Lilly's innovative products have been an answer to the needs of the people suffering from various diseases.
Eli Lilly introduced the world's first genetically en- gineered biotech product for treatment of diabetes-recombinant human insulin or "Huminsulin". Today, this has become the flagship brand of Eli Lilly in the country.
A major chunk of Lilly India's revenue is attributed to its human insulin product portfolio, which includes Huminsulin, currently available in a wide range of formulations: Humalog (Injection Insulin Lisprol), a fast acting insulin analog useful for diabetics with a hectic lifestyle, Humaject, a use and throw disposable insulin delivery device and HumaPen Ergo, a virtually painless way of injecting insulin.
The company's other products in the biotech domain are Humatrope (Injection Somatropin-growth hormone) for growth hormone deficiency syndrome, which is currently available as HumatropePen and Forteo (Injection Teriparatide) for severe osteoporosis.
According to industry estimates, Lilly India has done business worth of about Rs 85 crore in 2005-06 in the biotech segment. With a motto to provide "Answers That Matter", Lilly focuses its internal research efforts primarily on six core therapeutic areas: neuroscience, endocrine disorders, cancer, infectious diseases, cardiovascular diseases and gene regulation, bone and inflammation.
In the last decade, Lilly has introduced new important drugs for the treatment of cancer, schizophrenia, osteoporosis, diabetes, cardiovascular complications and most recently, severe sepsis. These include Xigris (Injection Drotrecogin Alfa), the only treatment available for the reduction of mortality in adult patients with severe sepsis, Gemcite (Injection Gemcitabine) for the treatment of non-small-cell lung, pancreatic, bladder and breast cancer, Distaclor (tablet Cefaclor), a broad-spectrum antibiotic to treat tough infections and ReoPro (Injection Abciximab), a supportive therapy used during interventional cardio vascular procedures.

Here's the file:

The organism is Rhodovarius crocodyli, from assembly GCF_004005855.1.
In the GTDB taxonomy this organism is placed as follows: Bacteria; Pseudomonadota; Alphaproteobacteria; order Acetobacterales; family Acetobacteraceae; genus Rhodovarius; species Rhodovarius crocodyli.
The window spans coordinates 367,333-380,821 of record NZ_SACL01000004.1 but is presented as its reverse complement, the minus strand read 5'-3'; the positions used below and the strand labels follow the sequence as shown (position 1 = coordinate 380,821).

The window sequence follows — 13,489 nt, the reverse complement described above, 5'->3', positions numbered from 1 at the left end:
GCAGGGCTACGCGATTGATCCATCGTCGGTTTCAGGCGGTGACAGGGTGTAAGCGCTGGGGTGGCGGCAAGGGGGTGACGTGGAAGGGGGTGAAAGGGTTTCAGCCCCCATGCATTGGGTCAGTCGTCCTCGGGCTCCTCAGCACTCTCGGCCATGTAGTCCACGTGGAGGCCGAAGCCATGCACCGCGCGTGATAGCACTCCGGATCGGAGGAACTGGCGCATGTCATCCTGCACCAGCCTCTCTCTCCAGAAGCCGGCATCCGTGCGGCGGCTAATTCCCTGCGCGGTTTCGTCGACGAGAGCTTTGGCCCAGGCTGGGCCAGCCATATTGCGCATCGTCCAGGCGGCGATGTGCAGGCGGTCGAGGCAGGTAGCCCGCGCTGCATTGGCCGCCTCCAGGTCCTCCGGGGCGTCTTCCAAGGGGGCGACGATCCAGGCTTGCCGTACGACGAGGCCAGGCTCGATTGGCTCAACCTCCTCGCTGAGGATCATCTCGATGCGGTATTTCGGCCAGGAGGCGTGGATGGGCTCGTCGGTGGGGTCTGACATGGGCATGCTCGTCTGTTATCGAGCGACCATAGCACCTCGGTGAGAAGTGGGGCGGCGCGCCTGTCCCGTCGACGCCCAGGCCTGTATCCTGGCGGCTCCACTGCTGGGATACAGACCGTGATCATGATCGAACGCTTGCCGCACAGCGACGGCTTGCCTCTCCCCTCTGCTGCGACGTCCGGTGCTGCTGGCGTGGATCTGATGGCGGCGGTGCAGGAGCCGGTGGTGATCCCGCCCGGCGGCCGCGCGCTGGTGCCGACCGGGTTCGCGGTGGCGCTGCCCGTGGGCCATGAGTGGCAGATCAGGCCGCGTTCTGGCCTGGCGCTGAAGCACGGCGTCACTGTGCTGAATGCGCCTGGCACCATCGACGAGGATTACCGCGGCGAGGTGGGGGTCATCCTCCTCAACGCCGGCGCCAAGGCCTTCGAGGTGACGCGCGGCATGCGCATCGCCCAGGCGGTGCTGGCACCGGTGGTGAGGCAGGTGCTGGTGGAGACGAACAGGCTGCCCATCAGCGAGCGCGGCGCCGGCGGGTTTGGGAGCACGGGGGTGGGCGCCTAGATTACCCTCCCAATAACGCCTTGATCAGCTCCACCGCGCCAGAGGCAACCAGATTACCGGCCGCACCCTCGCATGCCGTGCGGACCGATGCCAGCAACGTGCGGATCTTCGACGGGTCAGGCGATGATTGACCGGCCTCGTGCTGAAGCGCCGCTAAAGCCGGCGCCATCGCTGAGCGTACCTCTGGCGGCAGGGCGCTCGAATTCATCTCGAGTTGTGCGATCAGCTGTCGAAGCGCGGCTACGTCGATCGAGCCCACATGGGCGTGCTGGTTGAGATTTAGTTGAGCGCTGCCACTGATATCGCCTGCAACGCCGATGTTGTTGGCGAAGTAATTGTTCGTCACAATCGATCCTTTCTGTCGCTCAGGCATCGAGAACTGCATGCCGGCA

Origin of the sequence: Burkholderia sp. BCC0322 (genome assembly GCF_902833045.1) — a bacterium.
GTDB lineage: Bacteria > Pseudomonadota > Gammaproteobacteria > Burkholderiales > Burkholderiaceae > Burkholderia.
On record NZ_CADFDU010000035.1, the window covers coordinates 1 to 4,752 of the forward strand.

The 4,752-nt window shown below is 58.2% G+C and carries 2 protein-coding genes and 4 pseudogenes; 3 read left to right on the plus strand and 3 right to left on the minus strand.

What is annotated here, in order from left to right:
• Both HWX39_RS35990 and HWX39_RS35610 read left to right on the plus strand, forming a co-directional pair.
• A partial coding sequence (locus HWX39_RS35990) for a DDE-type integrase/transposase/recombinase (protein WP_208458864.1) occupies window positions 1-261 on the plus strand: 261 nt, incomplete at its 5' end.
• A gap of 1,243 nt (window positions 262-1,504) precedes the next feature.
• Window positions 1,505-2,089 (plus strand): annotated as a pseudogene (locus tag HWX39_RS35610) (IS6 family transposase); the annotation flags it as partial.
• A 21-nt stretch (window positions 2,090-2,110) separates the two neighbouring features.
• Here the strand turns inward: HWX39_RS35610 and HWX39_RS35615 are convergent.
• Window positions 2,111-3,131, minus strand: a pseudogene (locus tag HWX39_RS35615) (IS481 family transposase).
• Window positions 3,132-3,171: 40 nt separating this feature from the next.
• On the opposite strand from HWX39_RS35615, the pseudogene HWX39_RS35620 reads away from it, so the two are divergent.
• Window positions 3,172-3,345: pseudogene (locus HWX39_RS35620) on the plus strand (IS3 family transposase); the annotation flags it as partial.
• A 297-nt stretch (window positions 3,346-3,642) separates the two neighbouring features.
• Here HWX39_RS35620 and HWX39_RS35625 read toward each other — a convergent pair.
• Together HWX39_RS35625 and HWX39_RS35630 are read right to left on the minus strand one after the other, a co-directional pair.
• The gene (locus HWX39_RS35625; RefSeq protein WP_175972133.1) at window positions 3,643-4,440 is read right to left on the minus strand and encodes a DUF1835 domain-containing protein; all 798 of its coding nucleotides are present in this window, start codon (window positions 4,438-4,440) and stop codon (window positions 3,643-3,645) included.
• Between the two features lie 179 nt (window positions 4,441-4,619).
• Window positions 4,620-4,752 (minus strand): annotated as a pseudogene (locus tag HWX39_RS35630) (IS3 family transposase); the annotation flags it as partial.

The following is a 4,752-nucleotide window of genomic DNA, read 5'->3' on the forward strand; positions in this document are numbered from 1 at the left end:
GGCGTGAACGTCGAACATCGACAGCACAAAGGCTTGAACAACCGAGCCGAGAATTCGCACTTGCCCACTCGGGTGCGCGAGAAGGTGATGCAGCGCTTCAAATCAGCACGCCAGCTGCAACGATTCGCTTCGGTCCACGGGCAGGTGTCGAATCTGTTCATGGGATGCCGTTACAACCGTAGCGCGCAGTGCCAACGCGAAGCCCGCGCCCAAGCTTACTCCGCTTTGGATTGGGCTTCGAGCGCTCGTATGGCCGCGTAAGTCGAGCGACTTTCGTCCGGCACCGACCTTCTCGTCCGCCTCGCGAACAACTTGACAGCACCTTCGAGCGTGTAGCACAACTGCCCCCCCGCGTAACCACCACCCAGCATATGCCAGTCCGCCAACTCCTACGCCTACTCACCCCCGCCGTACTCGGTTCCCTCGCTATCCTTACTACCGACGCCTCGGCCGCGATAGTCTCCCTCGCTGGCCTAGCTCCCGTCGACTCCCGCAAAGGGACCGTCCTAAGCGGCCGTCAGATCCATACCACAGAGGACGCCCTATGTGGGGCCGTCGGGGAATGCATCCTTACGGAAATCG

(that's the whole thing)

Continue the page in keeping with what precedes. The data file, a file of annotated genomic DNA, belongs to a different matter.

In India, the company operates through a team of 550 individuals, which is based across the country and provides products and services to medical practitioners and hospitals. Lilly is presently conducting about a dozen trials of its different products, which are in the various stages of development in India and more than 20 of its professionals are engaged in clinical research. Its annual investment in clinical research accounts for more than 8 percent of the sales turnover.
Recently there have been top level management changes at Lilly India. Rajeev Gulati, the erstwhile CMD of Lilly India, has moved to the US pharma major's corporate office in Indianapolis for an international assignment while Sandeep Gupta, operating from Lilly's Philippines office, has moved to Delhi to take charge of the Indian operations.
At present, the company is working on an expansion strategy to build its presence in the country. It is believed that Lilly will be conducting the phase III clinical trials of its new pulmonary insulin molecule in India, which will be part of some select regions worldwide, including the US. The company is also planning to introduce some more products in India in the near future.
Initially, Eli Lilly and Company was set up as a 50:50 joint venture between Eli Lilly and the Indian partner Ranbaxy Laboratories. After its inception in 1993, the Indian operation achieved a quick break-even in 1996. In August 2001, Eli Lilly and Company acquired the 50 percent stake from Ranbaxy Laboratories to create a 100 percent Lilly subsidiary, Eli Lilly and Company (India) Pvt. Ltd.